By On the occasion of our 20th anniversary
By Gustavo Arellano
By R. Scott Moxley
By Alfonso Delgado
By Courtney Hamilton
By Joel Beers
By Peter Maguire
By Charles Lam
Southern California-born Steve Lowery receives mail in such volume that he long ago stopped bothering to answer it personally. His New York-born assistant, Carmine, responds: Now why ya gotta be bustin' Mr. Lowery's bawls like that, huh? Why? It's bad manners, for one thing—and Mr. Lowery, well, he's very sensitive. Things like this, they offend him. And it's not good to offend Mr. Lowery. Not good at all. Trust me. Now I got some advice for you, and I suggest you pay close attention: pull your Greenwich Village head outta your Bowery Boy ass. Keep it out for about five seconds. If you're smart—and gettin' through community college in two years, you're obviously not stupid—that should be long enough to realize your goddamn letter actually proves Mr. Lowery's most-excellent point. And then I suggest that you sit down and write another letter. And this time, be nice. Be very, very nice.
This may be nitpicking, since the purpose of the OC Weekly is to sell ads and tell us where the "culture" is, not to be culture itself. In "Ken Kesey Kultur Kampf" (Aug. 31), Paul Brennan goes on about how the theme of One Flew Over the Cuckoo's Nest is that madness is a truer, more creative and liberating way of perceiving the world than sanity. But this theme does not exist in either the book or the movie based on it. Did we read the same book? Oh, that's right—Brennan didn't read the book. In fact, he sounds a little jaunty about admitting it. Is it possible that, like Brennan, the "intelligent friend" to whom the idea really belongs is so confused by postmodern culture he just feels like he's read the book? If Brennan really had read the book, he'd know that the theme is the opposite of "madness is positive." One Flew Over the Cuckoo's Nest is about going sane. That is what's being celebrated when the narrator escapes from the asylum (for Brennan's benefit, that comes at the end of the book). Taking up the cause of defending a book you haven't read in order to defend intellectual freedom against "them yokels" is one thing. Going on about its imagined premise and passing this off as cultural criticism, seems very, well, d'oh!Burt Griswold
Editor Will Swaim responds: When I taughtCuckoo's Nest to university freshmen, I occasionally ran across horrible misunderstandings of its simple theme. I thought those dark days were behind me. And now your note arrives. It's not enough that I edit all day and then go home to do dishes, change diapers and listen to my neighbors debate the virtues of shades of beige exterior house paint. Now I'm expected to teachCuckoo's Nest again. Ready then, Burt? Here it is: the good guys inCuckoo's Nest are nominally insane; their overlords are nominally sane. As the novel progresses, it becomes increasingly clear that what's at stake is the very definition of "sanity." Kesey's sense is that the idea of sanity is hegemonic and so brutalizing that "insanity" is the only reasonable response (cf. Jean Genet, Michel Foucault and other Frenchmen). The only way out is to transcend that framework in death (McMurphy's murder) or through literal escape (the Chief's bolt out the window). If this theme and Kesey's straw characters (Nurse Ratched may be one of the most Dickensian characters in late 20th-century literature) really intrigue you, you might consider reading as an antidote the philosopher Ken Wilber, paying special attention to his notion of the pre/trans fallacy ("anything nonrational gets swept up and indiscriminately glorified as a direct route to the Divine, including much that is infantile and regressive and prerational") and the social critic Tom Frank (who points out that such prerational behavior is essential to marketplace consumption—see hisThe Conquest of Cool). Finally: Brennan wasn't defending the book but criticizing it. And theWeekly doesn't exist to sell ads or "be culture itself." It's a multimillion-dollar trap designed to lure letter writers into acts of self-humiliation. And it works.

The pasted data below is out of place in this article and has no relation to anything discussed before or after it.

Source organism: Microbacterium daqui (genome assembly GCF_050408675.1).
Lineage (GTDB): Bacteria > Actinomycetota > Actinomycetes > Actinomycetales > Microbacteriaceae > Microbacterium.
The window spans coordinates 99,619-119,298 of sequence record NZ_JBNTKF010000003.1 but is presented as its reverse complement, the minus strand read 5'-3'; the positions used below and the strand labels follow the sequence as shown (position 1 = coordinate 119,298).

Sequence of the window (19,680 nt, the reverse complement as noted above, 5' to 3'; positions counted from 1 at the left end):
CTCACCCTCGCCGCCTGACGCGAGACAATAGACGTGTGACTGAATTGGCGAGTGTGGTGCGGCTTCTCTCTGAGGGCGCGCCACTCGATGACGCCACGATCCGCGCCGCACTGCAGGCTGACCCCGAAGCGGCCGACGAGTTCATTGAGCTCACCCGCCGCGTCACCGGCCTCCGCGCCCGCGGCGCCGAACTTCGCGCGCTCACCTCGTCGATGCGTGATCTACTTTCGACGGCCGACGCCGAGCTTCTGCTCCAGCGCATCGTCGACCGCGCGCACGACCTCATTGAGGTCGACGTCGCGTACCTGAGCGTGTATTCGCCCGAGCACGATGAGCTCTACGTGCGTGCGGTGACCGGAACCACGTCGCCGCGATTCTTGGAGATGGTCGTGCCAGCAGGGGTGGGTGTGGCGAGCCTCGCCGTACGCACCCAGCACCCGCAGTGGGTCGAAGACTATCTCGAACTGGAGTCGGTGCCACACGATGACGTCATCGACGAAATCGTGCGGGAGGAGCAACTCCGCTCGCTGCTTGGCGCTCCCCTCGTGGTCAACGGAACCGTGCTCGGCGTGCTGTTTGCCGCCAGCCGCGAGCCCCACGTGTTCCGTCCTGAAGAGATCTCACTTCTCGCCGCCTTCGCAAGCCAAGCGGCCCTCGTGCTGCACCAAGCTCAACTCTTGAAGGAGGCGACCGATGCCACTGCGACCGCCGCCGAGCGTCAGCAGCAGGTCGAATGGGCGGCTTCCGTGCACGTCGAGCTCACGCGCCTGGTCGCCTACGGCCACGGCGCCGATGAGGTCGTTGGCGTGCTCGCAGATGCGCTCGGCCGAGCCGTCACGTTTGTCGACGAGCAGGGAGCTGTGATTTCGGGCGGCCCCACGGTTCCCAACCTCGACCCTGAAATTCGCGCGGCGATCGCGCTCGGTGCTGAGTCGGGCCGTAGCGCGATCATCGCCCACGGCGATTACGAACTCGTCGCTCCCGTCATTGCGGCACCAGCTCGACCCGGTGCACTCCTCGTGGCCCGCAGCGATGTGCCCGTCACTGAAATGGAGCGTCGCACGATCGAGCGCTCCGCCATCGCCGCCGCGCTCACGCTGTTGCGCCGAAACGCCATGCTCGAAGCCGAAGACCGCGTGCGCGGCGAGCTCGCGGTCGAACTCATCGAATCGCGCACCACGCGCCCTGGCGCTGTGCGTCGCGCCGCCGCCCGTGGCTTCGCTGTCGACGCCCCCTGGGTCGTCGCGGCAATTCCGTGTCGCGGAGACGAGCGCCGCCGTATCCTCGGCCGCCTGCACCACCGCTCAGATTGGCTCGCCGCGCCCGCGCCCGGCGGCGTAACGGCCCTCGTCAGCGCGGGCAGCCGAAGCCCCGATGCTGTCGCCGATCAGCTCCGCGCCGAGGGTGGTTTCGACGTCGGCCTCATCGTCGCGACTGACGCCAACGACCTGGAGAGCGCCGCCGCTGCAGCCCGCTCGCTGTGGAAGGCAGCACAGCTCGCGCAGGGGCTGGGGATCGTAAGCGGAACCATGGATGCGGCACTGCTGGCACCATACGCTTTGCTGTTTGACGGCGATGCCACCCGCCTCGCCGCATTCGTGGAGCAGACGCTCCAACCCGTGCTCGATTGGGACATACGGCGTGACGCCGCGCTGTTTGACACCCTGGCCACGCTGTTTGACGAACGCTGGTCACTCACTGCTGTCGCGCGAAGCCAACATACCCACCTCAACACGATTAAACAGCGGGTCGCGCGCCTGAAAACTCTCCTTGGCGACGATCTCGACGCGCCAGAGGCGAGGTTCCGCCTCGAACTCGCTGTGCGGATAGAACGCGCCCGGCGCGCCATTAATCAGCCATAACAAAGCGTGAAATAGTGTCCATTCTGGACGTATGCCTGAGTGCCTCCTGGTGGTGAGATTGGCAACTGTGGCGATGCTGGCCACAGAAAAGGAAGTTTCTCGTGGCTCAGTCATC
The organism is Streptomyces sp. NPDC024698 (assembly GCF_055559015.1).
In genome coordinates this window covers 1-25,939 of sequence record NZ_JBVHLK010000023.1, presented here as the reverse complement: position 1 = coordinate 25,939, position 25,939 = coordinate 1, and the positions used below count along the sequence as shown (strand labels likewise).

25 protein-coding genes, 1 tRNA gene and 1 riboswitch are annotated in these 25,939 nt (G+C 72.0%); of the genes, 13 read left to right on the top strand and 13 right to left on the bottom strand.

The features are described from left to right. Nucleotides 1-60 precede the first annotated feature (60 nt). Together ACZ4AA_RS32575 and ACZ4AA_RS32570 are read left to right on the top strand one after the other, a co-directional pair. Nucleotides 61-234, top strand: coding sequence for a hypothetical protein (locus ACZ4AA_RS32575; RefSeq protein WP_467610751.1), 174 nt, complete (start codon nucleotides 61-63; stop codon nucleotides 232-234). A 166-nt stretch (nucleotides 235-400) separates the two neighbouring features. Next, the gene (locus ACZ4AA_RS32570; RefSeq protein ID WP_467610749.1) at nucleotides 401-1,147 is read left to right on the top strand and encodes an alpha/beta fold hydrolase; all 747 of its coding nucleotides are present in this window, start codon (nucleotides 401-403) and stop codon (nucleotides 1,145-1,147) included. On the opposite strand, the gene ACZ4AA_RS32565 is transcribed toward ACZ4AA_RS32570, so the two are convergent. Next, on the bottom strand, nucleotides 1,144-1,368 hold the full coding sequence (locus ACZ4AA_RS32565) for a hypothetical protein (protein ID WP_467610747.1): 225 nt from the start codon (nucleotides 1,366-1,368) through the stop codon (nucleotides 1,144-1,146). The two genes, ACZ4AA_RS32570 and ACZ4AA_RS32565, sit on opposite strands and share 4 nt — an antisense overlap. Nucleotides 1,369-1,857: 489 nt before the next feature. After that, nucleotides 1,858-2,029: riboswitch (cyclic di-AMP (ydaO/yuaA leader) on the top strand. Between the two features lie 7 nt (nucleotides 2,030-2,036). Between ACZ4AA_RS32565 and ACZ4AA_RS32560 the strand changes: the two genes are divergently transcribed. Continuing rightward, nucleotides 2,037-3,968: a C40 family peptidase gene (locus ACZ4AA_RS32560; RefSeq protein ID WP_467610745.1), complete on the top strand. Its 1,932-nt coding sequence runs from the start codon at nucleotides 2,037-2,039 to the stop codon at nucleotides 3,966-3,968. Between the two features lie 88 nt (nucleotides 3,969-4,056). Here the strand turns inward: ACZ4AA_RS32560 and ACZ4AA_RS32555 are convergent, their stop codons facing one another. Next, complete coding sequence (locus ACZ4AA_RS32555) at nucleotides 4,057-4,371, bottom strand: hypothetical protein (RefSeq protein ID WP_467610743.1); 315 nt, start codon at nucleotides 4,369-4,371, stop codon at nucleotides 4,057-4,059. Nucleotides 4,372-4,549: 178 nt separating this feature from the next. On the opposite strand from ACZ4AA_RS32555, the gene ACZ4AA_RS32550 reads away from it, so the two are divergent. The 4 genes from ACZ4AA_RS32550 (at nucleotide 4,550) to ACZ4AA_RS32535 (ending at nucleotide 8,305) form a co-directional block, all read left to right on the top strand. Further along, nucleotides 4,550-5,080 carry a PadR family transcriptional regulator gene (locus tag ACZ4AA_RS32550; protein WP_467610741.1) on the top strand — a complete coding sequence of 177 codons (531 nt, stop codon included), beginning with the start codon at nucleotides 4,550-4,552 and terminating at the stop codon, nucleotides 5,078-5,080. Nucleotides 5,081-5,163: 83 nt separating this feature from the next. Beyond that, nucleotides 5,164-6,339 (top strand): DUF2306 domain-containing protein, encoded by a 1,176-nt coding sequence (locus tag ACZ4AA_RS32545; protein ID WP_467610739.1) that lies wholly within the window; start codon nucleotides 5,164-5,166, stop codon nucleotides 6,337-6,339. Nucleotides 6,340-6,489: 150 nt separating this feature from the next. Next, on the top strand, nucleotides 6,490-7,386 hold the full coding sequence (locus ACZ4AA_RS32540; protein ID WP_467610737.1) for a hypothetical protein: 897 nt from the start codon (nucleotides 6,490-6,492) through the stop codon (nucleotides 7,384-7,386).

HER STAND IN THE GRANDSTANDS
Come on, Rebecca! You don't ever cross a picket line (Rebecca Schoenkopf's Commie Girl, Sep. 7). Sure, disagree with the tactics and the goals of the strikers—we should always maintain a healthy criticism of such things—but don't cross a picket line. Ever. Labor has enough trouble in this country. Yes, the refs strike sucks. And their reasons are perhaps less than noble. But solidarity is, I think, more important than seeing a Raiders game. In the end, you are simply trying to rationalize a decision that you know in your heart was wrong.
While NFL referees aren't exactly in the same class as SEIU members, the principle of labor over management should still hold something in the 21st century. And lest you think I'm too heartless and critical, your paper's cover story on the Shack kicked ass. Everyone knows white supremacy is alive and well in OC; it's just something we never discuss.Robert Cruickshank
Rebecca Schoenkopf responds: I'm sorry, Robert. I'm feeling surly and not quite saintly enough to sacrificeanything for those who (a) don't need me—they're doing quite well with their corporate-VP day jobs—and (b) are themselves about as likely to stand behind those with real struggles as they are to recognize the Nike boycott. Or didn't you notice that swoosh on their stripes? That's child labor, Robert—child labor behind locked doors, 13 hours per day. And guess what? They're still starving. The referees can go to hell.As for my boyfriend: hey, absolutely not your business. Thanks for playing!